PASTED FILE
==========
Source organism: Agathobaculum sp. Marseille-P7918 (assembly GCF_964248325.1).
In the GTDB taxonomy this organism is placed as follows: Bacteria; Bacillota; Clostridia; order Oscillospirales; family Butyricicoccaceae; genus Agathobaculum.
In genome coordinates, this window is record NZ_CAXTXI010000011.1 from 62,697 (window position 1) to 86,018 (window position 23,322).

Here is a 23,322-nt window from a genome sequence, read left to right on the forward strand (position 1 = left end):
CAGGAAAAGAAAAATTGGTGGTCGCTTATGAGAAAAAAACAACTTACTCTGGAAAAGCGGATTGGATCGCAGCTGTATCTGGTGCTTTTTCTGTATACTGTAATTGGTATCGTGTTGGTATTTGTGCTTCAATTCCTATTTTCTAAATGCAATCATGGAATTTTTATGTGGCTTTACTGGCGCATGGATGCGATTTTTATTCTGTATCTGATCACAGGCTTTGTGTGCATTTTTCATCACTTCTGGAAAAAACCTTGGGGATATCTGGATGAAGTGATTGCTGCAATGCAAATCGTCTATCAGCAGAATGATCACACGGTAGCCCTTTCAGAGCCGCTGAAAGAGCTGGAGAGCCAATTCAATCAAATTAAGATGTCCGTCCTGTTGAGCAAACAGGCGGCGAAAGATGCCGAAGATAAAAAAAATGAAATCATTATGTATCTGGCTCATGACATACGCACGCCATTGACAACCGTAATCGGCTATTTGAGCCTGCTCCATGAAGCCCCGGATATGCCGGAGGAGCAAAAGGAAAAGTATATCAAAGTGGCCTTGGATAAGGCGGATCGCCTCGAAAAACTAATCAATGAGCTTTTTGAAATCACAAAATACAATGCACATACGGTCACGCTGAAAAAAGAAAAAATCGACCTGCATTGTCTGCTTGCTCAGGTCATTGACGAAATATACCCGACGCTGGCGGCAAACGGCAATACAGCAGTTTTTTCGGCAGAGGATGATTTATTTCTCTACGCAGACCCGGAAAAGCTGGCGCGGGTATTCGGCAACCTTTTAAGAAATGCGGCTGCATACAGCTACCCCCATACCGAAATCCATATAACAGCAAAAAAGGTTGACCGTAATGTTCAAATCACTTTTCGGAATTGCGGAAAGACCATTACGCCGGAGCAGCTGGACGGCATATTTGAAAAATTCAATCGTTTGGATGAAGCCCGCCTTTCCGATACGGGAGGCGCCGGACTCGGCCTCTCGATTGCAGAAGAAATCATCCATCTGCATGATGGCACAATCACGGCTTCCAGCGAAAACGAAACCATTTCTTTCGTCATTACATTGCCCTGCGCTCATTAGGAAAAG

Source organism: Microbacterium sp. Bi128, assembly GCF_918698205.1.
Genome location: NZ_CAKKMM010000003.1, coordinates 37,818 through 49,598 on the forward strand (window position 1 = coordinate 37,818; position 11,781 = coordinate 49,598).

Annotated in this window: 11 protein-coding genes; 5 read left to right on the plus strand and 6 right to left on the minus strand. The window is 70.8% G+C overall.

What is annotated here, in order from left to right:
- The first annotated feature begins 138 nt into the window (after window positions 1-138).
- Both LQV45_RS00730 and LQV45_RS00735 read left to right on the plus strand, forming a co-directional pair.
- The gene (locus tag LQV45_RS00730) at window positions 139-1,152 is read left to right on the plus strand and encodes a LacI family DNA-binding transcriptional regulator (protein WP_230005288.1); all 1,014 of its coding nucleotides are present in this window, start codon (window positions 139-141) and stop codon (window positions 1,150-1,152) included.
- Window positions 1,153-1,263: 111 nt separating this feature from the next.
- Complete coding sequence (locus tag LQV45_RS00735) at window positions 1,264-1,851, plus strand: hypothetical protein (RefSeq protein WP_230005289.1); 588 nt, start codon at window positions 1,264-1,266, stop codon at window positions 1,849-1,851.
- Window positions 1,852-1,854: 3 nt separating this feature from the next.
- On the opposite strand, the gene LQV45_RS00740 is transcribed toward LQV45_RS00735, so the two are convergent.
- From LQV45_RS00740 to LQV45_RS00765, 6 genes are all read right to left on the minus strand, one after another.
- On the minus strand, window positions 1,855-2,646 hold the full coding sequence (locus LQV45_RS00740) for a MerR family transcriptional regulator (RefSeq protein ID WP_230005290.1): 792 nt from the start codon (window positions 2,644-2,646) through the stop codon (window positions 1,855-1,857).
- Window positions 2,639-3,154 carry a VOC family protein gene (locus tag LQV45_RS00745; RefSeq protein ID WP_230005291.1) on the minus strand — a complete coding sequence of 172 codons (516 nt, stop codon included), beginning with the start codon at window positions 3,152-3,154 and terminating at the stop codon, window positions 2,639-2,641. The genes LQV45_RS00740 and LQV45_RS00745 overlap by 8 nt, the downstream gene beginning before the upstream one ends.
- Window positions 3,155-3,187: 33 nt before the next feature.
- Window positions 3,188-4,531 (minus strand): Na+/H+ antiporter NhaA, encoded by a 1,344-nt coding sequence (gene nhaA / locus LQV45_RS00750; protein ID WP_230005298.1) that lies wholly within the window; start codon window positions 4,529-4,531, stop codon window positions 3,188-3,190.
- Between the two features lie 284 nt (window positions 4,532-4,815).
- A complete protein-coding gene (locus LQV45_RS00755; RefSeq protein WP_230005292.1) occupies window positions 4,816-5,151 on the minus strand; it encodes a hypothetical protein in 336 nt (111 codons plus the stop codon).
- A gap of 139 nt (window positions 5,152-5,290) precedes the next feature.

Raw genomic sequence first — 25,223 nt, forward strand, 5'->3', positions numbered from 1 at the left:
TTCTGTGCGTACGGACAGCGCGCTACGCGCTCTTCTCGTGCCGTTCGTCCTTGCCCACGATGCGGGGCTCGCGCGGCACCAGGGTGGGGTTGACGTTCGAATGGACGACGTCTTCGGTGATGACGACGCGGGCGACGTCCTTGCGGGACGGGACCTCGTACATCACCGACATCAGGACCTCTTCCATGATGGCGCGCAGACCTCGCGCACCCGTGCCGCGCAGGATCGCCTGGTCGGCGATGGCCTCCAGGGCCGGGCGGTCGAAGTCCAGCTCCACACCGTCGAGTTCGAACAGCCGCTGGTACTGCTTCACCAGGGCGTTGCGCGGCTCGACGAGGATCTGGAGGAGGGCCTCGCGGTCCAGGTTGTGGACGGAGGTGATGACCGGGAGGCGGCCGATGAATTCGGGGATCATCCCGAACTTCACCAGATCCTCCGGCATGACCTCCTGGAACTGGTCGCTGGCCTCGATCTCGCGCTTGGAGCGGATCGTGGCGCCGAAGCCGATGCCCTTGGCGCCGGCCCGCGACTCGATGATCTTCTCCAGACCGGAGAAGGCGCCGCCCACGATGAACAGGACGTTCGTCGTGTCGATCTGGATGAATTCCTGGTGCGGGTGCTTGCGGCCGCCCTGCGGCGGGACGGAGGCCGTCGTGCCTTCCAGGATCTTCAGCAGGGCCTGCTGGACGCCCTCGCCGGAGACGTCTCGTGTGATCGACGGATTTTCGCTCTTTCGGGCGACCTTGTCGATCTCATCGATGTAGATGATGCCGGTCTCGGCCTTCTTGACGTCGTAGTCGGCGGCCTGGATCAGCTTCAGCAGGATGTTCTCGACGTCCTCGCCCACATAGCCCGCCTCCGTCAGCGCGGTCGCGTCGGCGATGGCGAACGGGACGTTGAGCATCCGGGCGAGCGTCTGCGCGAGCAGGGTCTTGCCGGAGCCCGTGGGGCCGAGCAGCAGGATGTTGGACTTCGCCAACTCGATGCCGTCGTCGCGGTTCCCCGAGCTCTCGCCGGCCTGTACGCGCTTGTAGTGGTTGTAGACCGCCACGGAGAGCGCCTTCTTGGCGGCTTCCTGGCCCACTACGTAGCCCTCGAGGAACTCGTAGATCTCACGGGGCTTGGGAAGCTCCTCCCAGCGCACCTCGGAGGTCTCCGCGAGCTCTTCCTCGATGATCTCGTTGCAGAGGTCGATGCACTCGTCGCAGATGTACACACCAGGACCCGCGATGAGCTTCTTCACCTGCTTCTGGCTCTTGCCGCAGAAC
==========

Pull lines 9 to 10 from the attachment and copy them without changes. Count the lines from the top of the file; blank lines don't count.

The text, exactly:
What is annotated here, in order from left to right:
- The first annotated feature begins 138 nt into the window (after window positions 1-138).